Doctors who have specialised in forensic pathology play a crucial role in investigating and solving crimes.
For many of us, the very mention of ‘forensic science’ conjures up images of detective super heroes as portrayed in popular culture. Sir Arthur Conan Doyle’s Sherlock Holmes, Agatha Christie’s Hercule Poirot and a more recent example of Kathy Reich’s Dr. Temperance Brennan are some of the popular fictional characters who use forensic science for their investigations. But the subject is sometimes depicted in a far more alluring manner which in reality has brought forth the concept of the CSI effect or CSI syndrome. Named after the series Crime Scene Investigation, its portrayal of forensics is fairly exaggerated. So to anyone interested in being part of a forensic team that dashes off to the scene of crime with forensic kit on hand, don’t go by the show — you’ve been fairly warned.
So what is this field all about? Forensic science uses scientific principles and tools to investigate and analyse certain aspects related to a crime. Investigators on high profile cases tend to rely heavily on forensic testing and results to solve crimes from the mundane to the bizarre. Without them, cases would remain unsolved and pile up in the homicide department in which case, there really is no point to the whole whodunit concept, is there?
Forensic medicine, on the other hand, requires a medical practitioner to examine a corpse and determine the cause of death and facts related to the medical and legal aspects of the same.
So while the term forensics is popularly known and used during trials and criminal procedures, the subject is quite vast and has to be broken down into several categories such as forensic anthropology, pathology, archaeology, ballistics, blood spatter analysis, DNA profiling and even forensic art among other branches of the discipline.
Forensic pathology, with technological advancements has become a modernised practice of an existing science.
Dr. V.M. Rajeev, Assistant Professor in Kottayam Medical College, says, “Forensic medicine is a branch of science that has been in practice for long. A forensic pathologist needs to lay down facts and determine the cause of death and contribute his findings to shed light on a crime in a court of law; from identifying a body, estimating the time that has elapsed since death to cause and changes the body has been subjected to, among other things. Only in the last two decades or so has technology pushed forward this science with concepts such as fingerprinting, DNA analysis and more.”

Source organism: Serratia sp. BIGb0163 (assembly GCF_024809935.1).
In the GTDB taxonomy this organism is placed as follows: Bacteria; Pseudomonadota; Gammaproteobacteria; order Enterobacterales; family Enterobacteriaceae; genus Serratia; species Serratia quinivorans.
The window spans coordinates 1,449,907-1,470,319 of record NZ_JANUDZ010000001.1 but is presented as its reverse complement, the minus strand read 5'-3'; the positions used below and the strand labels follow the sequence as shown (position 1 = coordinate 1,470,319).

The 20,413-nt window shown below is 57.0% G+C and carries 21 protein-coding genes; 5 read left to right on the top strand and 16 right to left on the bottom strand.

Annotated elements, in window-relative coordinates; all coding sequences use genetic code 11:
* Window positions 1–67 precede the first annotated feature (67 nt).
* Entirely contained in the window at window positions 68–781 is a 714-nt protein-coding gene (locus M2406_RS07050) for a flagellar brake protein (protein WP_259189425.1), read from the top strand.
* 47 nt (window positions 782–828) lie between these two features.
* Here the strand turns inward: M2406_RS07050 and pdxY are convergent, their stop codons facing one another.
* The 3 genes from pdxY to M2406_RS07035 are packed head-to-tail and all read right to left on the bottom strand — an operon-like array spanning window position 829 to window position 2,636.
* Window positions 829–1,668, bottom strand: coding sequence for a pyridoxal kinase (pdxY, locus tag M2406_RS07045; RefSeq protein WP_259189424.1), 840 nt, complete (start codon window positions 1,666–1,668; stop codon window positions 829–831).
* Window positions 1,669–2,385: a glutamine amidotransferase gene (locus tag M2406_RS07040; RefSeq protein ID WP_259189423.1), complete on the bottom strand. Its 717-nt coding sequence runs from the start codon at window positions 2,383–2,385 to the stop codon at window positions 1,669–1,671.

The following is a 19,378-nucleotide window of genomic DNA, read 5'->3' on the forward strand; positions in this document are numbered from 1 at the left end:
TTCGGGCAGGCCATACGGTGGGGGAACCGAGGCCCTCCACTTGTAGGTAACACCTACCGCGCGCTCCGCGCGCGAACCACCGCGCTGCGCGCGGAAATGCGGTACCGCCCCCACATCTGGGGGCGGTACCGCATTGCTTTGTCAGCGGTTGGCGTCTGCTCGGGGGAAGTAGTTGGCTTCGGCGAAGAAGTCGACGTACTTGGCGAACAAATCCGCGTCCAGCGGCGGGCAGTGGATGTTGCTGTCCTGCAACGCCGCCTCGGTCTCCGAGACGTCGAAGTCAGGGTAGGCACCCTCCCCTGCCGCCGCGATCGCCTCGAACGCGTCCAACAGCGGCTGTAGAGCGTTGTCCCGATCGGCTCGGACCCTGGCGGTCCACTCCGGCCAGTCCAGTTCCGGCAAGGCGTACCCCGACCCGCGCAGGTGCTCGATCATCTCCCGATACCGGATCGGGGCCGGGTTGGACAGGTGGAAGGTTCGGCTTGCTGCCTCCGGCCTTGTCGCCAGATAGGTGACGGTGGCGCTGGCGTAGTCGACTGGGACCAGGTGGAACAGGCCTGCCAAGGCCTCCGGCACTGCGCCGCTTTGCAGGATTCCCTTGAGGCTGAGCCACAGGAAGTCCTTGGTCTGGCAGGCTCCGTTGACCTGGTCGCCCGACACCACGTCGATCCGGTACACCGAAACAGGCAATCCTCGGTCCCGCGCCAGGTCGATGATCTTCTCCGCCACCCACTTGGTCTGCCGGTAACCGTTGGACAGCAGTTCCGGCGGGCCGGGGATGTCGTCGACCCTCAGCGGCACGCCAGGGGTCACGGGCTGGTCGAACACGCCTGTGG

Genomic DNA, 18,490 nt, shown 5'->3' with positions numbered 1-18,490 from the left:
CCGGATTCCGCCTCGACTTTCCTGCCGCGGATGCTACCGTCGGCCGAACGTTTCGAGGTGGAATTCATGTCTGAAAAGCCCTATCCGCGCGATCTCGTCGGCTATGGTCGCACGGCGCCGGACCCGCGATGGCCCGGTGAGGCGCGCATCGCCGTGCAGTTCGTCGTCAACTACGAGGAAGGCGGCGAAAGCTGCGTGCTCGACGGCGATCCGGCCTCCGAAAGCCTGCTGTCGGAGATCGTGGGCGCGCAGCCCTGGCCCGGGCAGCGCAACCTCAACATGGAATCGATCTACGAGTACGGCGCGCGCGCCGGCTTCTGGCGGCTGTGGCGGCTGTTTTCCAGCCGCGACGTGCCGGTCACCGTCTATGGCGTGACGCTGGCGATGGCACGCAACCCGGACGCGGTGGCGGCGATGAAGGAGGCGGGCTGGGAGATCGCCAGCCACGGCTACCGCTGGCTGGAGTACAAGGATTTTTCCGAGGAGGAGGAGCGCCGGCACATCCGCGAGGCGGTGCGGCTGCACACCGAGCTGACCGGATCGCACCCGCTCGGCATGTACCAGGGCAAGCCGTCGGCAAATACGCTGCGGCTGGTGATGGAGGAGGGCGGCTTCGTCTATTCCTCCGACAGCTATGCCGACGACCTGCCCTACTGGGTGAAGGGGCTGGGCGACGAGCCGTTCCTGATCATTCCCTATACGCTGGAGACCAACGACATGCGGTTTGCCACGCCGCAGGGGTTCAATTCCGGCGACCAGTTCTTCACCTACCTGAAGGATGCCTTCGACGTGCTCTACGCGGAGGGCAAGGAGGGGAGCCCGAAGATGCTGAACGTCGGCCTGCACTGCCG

Rohith Rajan is a third-year MBBS student at Karakonam Medical College, Kerala. Like most young aspiring doctors his age, he knew about forensics from movies and TV shows. “Even though what we learn in our course of study is theoretical, the concept is pretty much what we have understood from movies and books, frankly,” he says. But I gather it is not as glamorous or slick as it seems. But you learn in depth a lot more things you don’t generally come across, like the legal aspects attached to the subject.”
What is the scope of forensics in India, outside of hospitals?
Forensic doctors and experts work closely with the police and are called in cases that require decisive analysis, the result of which may be admissible in court. For a forensic expert, it is necessary to ascertain aspects in the human body such as drunkenness, rape, cause and time of death or how many hours have passed since death, if an injury is self-inflicted or caused by another, what kind of weapon may have caused said injury, blood spatters and patterns, if a suspicious death is suicide or murder, tracing bodily fluids and about toxics, poisons and antidotes, among other things. A forensic expert’s opinion goes a long way in shaping and breaking a case.
All aspiring doctors have to complete a compulsory module on forensic studies. But there aren’t many takers for this branch of medical science at the postgraduate level, though some doctors feel that there has been a healthy upward trend in terms of student interest in recent years. There are only a handful of youngsters who take up this branch of science out of interest. Sure, the branch is not nearly as lucrative as super speciality medical science, but once a practising doctor has earned a master’s degree in forensic medicine and has enough experience, he gradually moves up to a far higher pay-grade.
While a doctor with an MBBS qualification is sufficient to perform autopsies, a forensic doctor who has specialised in forensic pathology is generally preferred to do the same. After completing their MBBS degree, students (doctors) have to write a common entrance exam followed by three years of study and thesis research. But there is a shortage of forensic pathologists, says Dr. Rajeev. Young doctors prefer to take a postgraduate degree in super speciality courses because of the demand for such doctors and the fat pay cheque. “Two out of 14 district hospitals have a forensic pathologist. But the science has not been completely abandoned by students,” he says. “There are still doctors who willingly take up this field despite having to work mostly on cadavers.”
Rohith is in full agreement with this point. The only “disadvantage”, he says, is that as a forensic doctor, one doesn’t get to treat people. “You’re basically working on dead bodies and hardly ever work on a living person.”
Word of the wise to future forensic pathologists — be strong and get ready to hunch over some cadavers.